Cape Town just cannot be beaten.
We may be a tad biased, as it is home for us, but every time we return this judgement is reinforced. So we keep going back: flying in for Christmas 2012 and a family reunion, we are also soon to commence our long sail back there… and know that the appeal of our destination will sustain us on the journey. And for all our yachtie friends and contacts also on their way there: allow Cape Town enough time in your SA stop-over to get to appreciate the multitude of experiences the Cape offers.
Cape Town, December 2012: WOW. The Cape hosted the happiest of family reunions, with focus being on the first “meeting” of our two almost-6-month grandchildren. Such incredible joy for the new grandparents.
Obliging babies that they are, they did not hold us back as we sampled many Cape highlights: spectacular scenery,
old towns with fascinating history, coffee and craft shops,
wine farms providing beautiful settings and wonderful beverage that will attempt to distract you from your responsibilities!
Kirstenbosch botanical gardens provide hours of peaceful walks, picnics and concerts,
... while beautiful white-sand beaches and waterfront areas never let you down (given this was a first-time beach experience for a 6-month old!) Here, a scene to remind us where we will be from November 2013, when Ketoro gets us to Cape Town again.
Meanwhile, we are preparing for the trip and taking every opportunity to get the most out of our last month in Phuket, our travel base (“home”) for almost three years.
Having made full use of a stable berth at Yacht Haven Marina for a few days, we were reminded of the ease of marina stays during two subsequent weekends when friends came to spend their days on Ketoro.
The sea was quite big and Nai Harn bay, our anchorage, is notorious for not allowing easy dinghy landings ashore, through the surf. The photo above shows the view of the beach on a peaceful day, while that below, of Ketoro from shore, gives the picture of those few days…
The first day’s foray to shore for dinner had Irene wring out her dress before proceeding with dignity to dinner, which had a magnificent view of para-sailors over the bay and our boat.
The two days of getting the friends and their stuff off the shore via the dinghy, and later returned to land had its moments; finally all were safe but none got there dry. Getting to and from shore by dinghy is never elegant or dignified: the term dinghified is understood by all cruisers!
A day later, two dinghies went ashore at dusk (us and another loaded with 3 guys) with the seas large and building; lovely local dinner, then we had to get back to our boats in the dark; my nerves had been building for some time, too, as I listened to the waves crashing. One of the big guys helped Rolf and me hold the nose of our dinghy into the waves and we made it over the shore break with only a few bucking-bronco moments to reminisce over later. We waited in the swells and wondered why the other dinghy was taking so long, but finally saw it doddering along nearby: it was sitting VERY low in the water..... One of the breakers had swept the dinghy-driver right off the dinghy, then while the others were hauling him back on board they were swamped by another wave, resulting in a dinghy weighed down by tonnage of male species and water. Then the motor cut out. Anyway, we managed to tow them to their boat and all ended fine … but wet again!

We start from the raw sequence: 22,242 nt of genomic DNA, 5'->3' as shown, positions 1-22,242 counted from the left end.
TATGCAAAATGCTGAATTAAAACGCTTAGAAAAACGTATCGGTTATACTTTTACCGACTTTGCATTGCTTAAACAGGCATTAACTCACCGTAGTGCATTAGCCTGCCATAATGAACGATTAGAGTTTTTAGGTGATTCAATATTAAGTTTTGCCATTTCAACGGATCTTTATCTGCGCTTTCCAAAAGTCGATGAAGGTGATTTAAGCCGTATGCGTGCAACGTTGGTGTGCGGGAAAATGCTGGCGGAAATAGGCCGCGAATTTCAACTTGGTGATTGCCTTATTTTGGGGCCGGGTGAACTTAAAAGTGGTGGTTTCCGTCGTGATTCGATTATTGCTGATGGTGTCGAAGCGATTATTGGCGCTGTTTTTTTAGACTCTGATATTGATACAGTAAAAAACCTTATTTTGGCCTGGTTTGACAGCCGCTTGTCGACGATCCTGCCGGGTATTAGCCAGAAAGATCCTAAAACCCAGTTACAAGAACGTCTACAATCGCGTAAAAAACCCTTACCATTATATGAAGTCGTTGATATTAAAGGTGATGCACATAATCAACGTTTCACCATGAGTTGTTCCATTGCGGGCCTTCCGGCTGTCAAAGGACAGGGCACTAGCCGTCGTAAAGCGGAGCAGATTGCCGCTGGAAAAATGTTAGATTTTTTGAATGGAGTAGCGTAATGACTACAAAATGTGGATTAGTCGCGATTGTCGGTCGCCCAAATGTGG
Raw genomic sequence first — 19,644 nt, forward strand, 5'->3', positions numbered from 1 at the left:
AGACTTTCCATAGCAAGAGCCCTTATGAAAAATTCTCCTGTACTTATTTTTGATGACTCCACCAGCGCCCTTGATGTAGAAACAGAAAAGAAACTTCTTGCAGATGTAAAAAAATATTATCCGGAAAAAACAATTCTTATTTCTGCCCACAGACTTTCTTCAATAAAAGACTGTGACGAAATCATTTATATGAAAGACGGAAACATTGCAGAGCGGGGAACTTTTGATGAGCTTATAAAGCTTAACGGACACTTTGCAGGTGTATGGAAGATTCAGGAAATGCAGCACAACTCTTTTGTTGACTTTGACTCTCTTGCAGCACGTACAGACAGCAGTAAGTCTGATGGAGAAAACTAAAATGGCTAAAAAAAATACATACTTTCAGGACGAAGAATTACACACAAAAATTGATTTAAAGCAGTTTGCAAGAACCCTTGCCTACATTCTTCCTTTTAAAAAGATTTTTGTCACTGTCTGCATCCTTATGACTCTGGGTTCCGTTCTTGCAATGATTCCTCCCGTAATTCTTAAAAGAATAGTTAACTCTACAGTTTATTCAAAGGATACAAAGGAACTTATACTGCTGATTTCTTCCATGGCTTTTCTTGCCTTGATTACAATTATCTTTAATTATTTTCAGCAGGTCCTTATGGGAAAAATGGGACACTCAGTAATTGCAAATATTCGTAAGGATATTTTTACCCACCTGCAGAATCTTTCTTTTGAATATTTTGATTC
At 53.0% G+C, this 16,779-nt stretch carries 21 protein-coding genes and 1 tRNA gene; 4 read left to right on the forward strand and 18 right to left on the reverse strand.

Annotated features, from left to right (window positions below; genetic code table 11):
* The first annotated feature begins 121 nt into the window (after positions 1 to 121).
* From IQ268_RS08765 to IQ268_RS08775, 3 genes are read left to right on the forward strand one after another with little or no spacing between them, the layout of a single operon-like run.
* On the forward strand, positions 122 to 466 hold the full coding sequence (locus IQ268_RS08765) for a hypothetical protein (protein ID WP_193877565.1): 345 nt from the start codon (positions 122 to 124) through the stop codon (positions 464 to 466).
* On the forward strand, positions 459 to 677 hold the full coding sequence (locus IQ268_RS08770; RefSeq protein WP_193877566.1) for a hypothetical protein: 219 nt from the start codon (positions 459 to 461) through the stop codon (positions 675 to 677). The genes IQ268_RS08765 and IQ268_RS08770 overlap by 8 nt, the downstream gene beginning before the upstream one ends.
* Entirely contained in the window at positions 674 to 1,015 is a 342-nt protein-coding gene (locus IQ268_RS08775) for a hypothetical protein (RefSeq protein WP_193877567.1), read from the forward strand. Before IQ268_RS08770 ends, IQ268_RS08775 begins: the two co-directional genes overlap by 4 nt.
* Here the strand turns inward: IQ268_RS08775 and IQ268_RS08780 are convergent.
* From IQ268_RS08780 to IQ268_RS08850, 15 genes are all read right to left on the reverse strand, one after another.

The beautiful coastline of Phuket is often fantastic just enjoyed from the boat without even getting to shore.
It is easy to anchor off a picturesque area like this one and simply swim across to a lovely snorkeling spot.
However, that once provided challenges: similarly anchored off a headland, we were placed between two beaches made colourful with umbrellas, swimmers and jet-skiers. We were about to swim to the rocky headland for exploration, when a jet-ski astonished us with a mind-boggling display of anti-social stupidity. He raced towards the boat and slewed sideways immediately behind us, accurately sending a wall of water over the whole cockpit area and toward the saloon, wetting table top and cushions, before racing to shore and relinquishing the jetski: his turn done for the day.
Our turn was, too; after mopping up we decided it was safer to simply dip in the water under the boat and enjoy a drink on deck, looking west over the sea: beautiful island sundowners again! (While Rolf amused himself with resurrecting the paint ball gun and loading it with equally anti-social solid balls.)
Setting off into the ocean again, this time heading towards that setting sun, requires that we be as ready as we were when we first left SA, so we have been going through everything again: all the meds, the safety equipment, the communications equipment, the mechanical systems, you name it; it takes a very long time, but we are crawling to the finish line of the preparation: at which stage we will be at the start line for the long journey. Details of our passage planning will be on the blog before we go…
But before then, we have a grandson coming to find some sea legs on Ketoro, so we have been doing a different sort of stocking and sorting for the next few weeks…
New and old territories for us: boat netting for the sides, nappies, baby food, blow-up baby pool / bath and toys; all placed on a 70s-knit baby blanket, with story books we used for our children.
Also in the picture: the story of Able Seaman Just Nuisance, the Great Dane who joined the SA Navy in 1939, a part of Simons Town’s history to see when going to the beautiful Cape.